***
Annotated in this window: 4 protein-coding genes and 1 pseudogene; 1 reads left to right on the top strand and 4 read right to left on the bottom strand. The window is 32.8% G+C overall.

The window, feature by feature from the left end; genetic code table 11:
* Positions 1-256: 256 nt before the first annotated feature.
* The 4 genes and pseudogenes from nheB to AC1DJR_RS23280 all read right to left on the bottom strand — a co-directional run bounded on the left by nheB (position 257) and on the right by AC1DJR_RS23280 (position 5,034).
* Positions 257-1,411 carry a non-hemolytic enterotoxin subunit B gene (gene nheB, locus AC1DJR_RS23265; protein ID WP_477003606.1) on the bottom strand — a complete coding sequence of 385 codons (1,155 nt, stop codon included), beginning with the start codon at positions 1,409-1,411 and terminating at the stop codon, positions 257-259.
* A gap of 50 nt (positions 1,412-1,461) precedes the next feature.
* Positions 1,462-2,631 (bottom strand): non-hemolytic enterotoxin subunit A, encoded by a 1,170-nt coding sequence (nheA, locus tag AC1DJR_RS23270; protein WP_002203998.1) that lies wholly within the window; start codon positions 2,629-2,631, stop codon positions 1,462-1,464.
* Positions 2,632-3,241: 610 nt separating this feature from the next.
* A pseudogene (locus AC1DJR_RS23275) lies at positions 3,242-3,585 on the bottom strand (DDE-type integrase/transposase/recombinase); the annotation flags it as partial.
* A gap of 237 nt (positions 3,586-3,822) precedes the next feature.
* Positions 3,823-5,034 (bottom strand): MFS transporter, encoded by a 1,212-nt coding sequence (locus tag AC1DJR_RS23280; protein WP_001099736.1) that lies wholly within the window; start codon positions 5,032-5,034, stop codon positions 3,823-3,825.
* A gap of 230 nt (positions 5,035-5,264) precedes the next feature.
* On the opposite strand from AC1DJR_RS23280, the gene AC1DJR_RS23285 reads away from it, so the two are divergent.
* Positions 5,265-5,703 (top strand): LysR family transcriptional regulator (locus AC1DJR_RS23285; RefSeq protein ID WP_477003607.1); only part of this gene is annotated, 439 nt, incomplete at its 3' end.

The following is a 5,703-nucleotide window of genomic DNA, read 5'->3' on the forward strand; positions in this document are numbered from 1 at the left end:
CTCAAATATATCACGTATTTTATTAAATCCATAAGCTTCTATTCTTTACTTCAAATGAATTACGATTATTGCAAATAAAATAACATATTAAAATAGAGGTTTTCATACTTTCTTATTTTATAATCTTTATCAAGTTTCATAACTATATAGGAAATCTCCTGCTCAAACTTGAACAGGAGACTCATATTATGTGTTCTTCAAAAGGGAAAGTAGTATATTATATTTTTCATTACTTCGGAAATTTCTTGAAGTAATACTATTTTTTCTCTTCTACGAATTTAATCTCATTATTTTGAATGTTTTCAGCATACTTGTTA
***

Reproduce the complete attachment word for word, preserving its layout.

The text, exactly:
Annotated in this window: 4 protein-coding genes and 1 pseudogene; 1 reads left to right on the top strand and 4 read right to left on the bottom strand. The window is 32.8% G+C overall.

The window, feature by feature from the left end; genetic code table 11:
* Positions 1-256: 256 nt before the first annotated feature.
* The 4 genes and pseudogenes from nheB to AC1DJR_RS23280 all read right to left on the bottom strand — a co-directional run bounded on the left by nheB (position 257) and on the right by AC1DJR_RS23280 (position 5,034).
* Positions 257-1,411 carry a non-hemolytic enterotoxin subunit B gene (gene nheB, locus AC1DJR_RS23265; protein ID WP_477003606.1) on the bottom strand — a complete coding sequence of 385 codons (1,155 nt, stop codon included), beginning with the start codon at positions 1,409-1,411 and terminating at the stop codon, positions 257-259.
* A gap of 50 nt (positions 1,412-1,461) precedes the next feature.
* Positions 1,462-2,631 (bottom strand): non-hemolytic enterotoxin subunit A, encoded by a 1,170-nt coding sequence (nheA, locus tag AC1DJR_RS23270; protein WP_002203998.1) that lies wholly within the window; start codon positions 2,629-2,631, stop codon positions 1,462-1,464.
* Positions 2,632-3,241: 610 nt separating this feature from the next.
* A pseudogene (locus AC1DJR_RS23275) lies at positions 3,242-3,585 on the bottom strand (DDE-type integrase/transposase/recombinase); the annotation flags it as partial.
* A gap of 237 nt (positions 3,586-3,822) precedes the next feature.
* Positions 3,823-5,034 (bottom strand): MFS transporter, encoded by a 1,212-nt coding sequence (locus tag AC1DJR_RS23280; protein WP_001099736.1) that lies wholly within the window; start codon positions 5,032-5,034, stop codon positions 3,823-3,825.
* A gap of 230 nt (positions 5,035-5,264) precedes the next feature.
* On the opposite strand from AC1DJR_RS23280, the gene AC1DJR_RS23285 reads away from it, so the two are divergent.
* Positions 5,265-5,703 (top strand): LysR family transcriptional regulator (locus AC1DJR_RS23285; RefSeq protein ID WP_477003607.1); only part of this gene is annotated, 439 nt, incomplete at its 3' end.

The following is a 5,703-nucleotide window of genomic DNA, read 5'->3' on the forward strand; positions in this document are numbered from 1 at the left end:
CTCAAATATATCACGTATTTTATTAAATCCATAAGCTTCTATTCTTTACTTCAAATGAATTACGATTATTGCAAATAAAATAACATATTAAAATAGAGGTTTTCATACTTTCTTATTTTATAATCTTTATCAAGTTTCATAACTATATAGGAAATCTCCTGCTCAAACTTGAACAGGAGACTCATATTATGTGTTCTTCAAAAGGGAAAGTAGTATATTATATTTTTCATTACTTCGGAAATTTCTTGAAGTAATACTATTTTTTCTCTTCTACGAATTTAATCTCATTATTTTGAATGTTTTCAGCATACTTGTTA